Next to Psycharis’ desk are two showcases hosting a metal sample collection from the Northern part of the island. These samples were donated by the Kalouta family and came directly from their mine. Next to the various metals, there is another window case showcasing an astrolabe.


Georgios Theotokas Room (next door to the Reading Room)
An impressive 4,000-volume collection is there for the curious reader to discover. Special attention should be paid to the variety of the collection and the book classification, made by Theotokas. Many of the books have dedications signed by many of Theotokas’ friends, some of which were known intellectuals. At the farthest right end of the room, there is Theotokas’ desk and pictures of him and his second wife, Coralia Theotoka.
Finally, this room also hosts the Konstantinos Amantos archive collection and a rare document, namely the very first Middle School Diploma ever issued on the island.


First Floor
The lobby is decorated with paintings depicting two major historical events: the naval battle lead by the Squadron of the Imperial Russian Fleet in Chesme Bay in the morning of July 7, 1770, under the command of Alexey Orloff, —a series of engravings painted by R. Paton—; and the Massacre of Chios (1822), depicted by Delacroix in his famous “Massacre of Chios” painting. A copy of this painting is kept on the library’s first floor. There are also several copies of various Delacroix paintings and one lithography.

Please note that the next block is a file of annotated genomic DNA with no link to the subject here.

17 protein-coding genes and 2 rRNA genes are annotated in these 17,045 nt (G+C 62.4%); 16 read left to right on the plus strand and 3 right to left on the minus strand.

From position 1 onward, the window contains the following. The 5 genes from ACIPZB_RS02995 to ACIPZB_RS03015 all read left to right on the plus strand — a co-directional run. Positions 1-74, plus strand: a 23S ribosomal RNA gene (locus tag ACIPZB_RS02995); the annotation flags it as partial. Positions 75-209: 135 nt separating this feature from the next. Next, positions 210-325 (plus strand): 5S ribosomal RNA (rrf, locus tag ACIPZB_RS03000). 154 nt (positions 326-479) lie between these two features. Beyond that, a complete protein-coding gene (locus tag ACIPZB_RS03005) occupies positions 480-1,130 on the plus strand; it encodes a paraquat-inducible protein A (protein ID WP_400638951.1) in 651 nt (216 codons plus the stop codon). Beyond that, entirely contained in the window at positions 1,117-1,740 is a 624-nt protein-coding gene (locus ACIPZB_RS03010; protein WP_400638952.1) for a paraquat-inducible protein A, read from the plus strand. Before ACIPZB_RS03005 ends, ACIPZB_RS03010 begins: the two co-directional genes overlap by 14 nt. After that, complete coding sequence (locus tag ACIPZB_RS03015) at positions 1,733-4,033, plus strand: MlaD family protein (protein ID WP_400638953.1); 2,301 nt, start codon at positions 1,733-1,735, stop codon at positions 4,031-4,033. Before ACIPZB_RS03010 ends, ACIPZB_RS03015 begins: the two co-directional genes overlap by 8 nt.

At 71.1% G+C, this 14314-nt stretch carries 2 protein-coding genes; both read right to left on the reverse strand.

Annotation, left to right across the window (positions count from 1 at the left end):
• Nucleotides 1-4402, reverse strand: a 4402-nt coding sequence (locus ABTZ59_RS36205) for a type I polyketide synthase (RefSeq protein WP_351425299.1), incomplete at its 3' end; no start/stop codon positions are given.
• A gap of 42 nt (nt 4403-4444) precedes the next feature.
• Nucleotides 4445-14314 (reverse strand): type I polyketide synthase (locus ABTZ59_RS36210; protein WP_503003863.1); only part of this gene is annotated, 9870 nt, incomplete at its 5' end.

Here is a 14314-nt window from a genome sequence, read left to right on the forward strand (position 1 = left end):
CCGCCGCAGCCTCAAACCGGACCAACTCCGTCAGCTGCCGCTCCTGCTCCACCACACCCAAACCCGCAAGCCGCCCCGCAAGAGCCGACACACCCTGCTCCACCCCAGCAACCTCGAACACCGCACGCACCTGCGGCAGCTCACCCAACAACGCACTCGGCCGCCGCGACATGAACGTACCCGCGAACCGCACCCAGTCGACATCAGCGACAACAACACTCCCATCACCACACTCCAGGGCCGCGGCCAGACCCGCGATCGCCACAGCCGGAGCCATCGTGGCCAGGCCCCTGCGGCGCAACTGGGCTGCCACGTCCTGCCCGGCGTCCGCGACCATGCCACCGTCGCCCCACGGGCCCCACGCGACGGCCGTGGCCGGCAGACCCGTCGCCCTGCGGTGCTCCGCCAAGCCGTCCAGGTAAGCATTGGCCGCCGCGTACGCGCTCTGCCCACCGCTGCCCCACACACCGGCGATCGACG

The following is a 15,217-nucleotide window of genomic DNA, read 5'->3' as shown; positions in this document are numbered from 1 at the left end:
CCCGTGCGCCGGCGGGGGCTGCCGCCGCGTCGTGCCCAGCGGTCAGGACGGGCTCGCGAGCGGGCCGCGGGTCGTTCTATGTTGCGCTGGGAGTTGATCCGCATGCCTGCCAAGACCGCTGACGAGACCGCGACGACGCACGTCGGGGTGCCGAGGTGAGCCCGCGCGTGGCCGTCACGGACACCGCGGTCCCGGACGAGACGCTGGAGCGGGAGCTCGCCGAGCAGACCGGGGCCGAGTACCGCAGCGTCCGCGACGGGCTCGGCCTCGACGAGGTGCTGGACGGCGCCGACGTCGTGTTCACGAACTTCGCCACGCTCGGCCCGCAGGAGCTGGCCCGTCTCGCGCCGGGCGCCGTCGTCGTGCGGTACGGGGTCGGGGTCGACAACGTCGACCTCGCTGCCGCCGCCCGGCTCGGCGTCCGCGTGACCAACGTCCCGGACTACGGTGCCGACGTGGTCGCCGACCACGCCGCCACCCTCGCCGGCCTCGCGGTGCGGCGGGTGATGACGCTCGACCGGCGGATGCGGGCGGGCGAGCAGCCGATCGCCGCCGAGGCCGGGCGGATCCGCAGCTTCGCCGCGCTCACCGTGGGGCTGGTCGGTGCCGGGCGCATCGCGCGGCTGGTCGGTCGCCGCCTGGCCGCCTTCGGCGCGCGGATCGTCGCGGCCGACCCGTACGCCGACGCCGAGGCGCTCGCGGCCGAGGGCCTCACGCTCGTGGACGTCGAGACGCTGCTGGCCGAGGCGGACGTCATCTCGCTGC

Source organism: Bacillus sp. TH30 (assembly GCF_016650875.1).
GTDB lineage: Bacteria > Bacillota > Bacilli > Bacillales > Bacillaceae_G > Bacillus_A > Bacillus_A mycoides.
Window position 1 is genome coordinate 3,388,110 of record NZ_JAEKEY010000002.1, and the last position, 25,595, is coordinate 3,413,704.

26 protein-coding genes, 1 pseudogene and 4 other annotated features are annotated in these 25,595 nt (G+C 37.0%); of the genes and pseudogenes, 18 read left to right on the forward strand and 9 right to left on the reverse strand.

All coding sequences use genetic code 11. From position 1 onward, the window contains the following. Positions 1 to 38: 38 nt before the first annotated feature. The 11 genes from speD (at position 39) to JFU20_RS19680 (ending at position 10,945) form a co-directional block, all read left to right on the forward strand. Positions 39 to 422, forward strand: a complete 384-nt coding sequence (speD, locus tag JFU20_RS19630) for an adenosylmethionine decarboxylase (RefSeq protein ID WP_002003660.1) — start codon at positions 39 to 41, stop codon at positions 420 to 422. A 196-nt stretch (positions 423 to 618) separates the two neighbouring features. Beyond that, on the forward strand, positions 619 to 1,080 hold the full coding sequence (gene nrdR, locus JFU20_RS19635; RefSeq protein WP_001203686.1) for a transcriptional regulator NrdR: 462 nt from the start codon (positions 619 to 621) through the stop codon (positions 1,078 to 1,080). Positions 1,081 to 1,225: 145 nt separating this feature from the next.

The other rooms of the Art Gallery are filled with portraits of members of Chios’ noble families. Paul Dubois, a French sculptor and a painter, holds a prominent place in the room. Many of his works are showcased and depict the following persons: Leonidas Argenti, son of Pantelys (1881) and his wife Ioulia Ralli-Argenti (1890); their daughter Maria-Ioulia (1877) and their son Pantelys (1879); a portrait of two of Pantelys’ children, namely Philip and Ioulia (1899).
Eustratios Argenti, one of Rhigas Feraios’ collaborators, Ioannis Argenti and some other members of the Argenti family were either hung by the Turks during the 1822-massacre or slaughtered.
Elsewhere in the room, there are additional portraits of the Argenti family, including two of the family’s sons, as well as Marouko, Adrianos and Ioulia. The Ralli-Skylitsi family, the Mavrokordatos family and the Argenti family had prosperous businesses abroad (India, England and Istanbul). The room also showcases a variety of items such as medals, coins, tablets, a 17-century Russian Cross, which belonged to Eustratios Argenti, miniatures and ivory busts of the Argenti familly.